Fifty Years After the Yom Kippur War, the US Should End Its Blank-Check Aid to Israel

Fifty years after the Yom Kippur War, its legacy still defines US policy in the Middle East. The aftermath of the conflict saw Washington massively expand aid to Israel — while buying off Arab governments in order to isolate the beleaguered Palestinians.

Israeli chief of staff in a meeting during the Yom Kippur War, October 10, 1973. (Bamahane / Wikimedia Commons)

An Israeli writer once told me how she’d been asked to look at a script for a TV show that hypothesized an alternate history in which the Israeli army lost the Yom Kippur War. Mostly ignorant, I asked what made such an idea compelling. She explained that the nearness of military defeat in the war that began on October 6, 1973 — and what might have happened to the Israeli project in such an event — still haunts Israeli society. Fifty years on from Israel’s (at least qualified) victory, the history of the conflict remains essential to any regional understanding of Palestine, particularly from a Western policy perspective.

Element of Surprise

The Israeli army has fought three major wars with its Arab neighbors. The first came in 1948, when Arab armies attacked in support of Palestinians driven out of their homes and cities by Zionist militias prosecuting the Nakba. The 1948 war ended in Arab and Palestinian defeat, and with it the initial consolidation of the Israeli state project.

Perhaps best-known of the wars is 1967, when, true to its alternative name as the Six Day War, the Israelis defeated a half-dozen Arab armies in under one week. In so doing, they claimed much of the land where the occupation regime still pursues its project of land grabs and settlement building. Its enduring significance derives from its revision of the prewar boundaries — which international law demands Israel withdraw back behind to create a viable Palestinian state with East Jerusalem as its capital.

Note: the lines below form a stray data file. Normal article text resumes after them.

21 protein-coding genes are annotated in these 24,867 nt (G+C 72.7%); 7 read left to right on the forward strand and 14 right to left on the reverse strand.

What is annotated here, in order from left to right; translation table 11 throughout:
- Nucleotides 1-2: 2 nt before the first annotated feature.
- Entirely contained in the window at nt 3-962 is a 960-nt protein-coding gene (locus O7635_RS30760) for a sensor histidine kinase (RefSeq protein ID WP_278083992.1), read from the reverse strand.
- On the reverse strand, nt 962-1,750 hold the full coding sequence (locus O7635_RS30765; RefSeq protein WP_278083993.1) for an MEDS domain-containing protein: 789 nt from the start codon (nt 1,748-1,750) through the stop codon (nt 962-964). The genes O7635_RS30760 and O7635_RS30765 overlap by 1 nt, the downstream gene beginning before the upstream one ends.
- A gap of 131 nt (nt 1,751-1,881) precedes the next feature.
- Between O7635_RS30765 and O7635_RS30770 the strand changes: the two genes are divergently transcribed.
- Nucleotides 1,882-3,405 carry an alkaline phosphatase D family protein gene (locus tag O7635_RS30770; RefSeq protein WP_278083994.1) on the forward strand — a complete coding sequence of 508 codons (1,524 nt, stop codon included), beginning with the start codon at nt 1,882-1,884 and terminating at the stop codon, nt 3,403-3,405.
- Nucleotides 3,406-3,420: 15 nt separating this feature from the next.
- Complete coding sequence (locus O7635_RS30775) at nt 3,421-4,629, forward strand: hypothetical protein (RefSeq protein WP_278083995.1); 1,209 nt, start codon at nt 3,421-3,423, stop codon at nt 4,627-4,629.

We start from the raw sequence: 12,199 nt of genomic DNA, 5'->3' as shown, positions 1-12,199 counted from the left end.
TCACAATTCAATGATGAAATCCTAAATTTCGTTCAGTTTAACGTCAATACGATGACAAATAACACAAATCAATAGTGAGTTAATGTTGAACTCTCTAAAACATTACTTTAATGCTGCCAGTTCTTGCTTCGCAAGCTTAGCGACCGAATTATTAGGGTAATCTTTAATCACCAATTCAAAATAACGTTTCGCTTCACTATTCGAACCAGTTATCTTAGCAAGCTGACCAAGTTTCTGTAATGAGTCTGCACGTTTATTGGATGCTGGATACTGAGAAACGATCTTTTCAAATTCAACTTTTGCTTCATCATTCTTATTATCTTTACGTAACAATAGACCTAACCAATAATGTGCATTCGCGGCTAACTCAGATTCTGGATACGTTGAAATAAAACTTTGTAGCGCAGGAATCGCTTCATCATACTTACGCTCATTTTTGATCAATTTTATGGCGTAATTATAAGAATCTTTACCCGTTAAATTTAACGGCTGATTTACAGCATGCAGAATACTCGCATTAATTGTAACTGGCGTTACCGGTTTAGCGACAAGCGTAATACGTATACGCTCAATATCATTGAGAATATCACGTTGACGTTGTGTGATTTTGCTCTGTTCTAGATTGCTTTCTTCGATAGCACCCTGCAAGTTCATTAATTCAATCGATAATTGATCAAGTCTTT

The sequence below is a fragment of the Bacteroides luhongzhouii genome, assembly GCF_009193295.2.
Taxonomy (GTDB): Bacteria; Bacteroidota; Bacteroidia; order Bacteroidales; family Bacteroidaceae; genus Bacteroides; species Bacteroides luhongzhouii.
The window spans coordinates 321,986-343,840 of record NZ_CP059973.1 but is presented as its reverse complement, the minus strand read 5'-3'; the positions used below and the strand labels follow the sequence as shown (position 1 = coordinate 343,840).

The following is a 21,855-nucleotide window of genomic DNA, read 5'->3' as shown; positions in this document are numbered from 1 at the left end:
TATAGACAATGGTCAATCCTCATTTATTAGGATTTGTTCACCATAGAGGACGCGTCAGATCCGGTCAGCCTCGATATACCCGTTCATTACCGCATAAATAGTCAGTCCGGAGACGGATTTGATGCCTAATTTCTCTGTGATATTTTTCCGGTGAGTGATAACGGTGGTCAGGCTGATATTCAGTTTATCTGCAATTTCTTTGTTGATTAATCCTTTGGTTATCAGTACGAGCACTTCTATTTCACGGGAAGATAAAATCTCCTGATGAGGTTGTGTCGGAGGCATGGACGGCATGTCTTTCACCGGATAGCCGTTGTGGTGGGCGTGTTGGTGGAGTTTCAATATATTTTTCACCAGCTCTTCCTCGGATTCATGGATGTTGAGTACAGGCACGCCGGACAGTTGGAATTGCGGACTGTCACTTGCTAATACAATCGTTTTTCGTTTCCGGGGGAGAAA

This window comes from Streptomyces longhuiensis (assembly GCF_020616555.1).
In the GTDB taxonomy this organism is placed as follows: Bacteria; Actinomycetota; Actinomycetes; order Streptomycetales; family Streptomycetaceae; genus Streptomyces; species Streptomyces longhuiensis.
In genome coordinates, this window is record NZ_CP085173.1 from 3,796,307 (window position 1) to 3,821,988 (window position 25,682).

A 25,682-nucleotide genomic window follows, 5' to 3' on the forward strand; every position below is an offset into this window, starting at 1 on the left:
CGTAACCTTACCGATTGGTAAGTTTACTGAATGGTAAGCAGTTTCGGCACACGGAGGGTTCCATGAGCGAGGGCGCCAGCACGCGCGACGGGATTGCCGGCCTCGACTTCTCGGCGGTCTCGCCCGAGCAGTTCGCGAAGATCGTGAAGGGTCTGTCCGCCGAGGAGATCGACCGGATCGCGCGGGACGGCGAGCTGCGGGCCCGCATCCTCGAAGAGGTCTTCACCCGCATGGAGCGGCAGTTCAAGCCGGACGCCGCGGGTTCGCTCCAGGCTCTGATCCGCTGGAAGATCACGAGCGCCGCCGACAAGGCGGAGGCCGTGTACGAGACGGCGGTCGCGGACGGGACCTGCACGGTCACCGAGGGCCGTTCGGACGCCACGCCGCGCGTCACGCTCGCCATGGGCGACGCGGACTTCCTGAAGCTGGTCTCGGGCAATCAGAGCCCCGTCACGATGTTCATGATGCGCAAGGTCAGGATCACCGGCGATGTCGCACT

With Israel growing complacent after its 1967 victory, the 1973 conflict, also called the Ramadan War, very nearly dealt it a restitution of the status quo ante. Just as the Vietcong’s breakthrough Tet offensive against the United States and South Vietnamese in 1968 was called for the Vietnamese New Year — wrongly imagined to be an unthinkable moment for an attack — 1973 saw Arab militaries seize the element of surprise by assembling during Ramadan, which overlapped that year with the Jewish festival of Yom Kippur.

After two-and-a-half weeks of fighting, the Israeli state survived the conflict. But a new set of facts on the ground had presented itself. It is this set of parameters that, half a century later, still defines US, Egyptian, and Israeli relations in particular.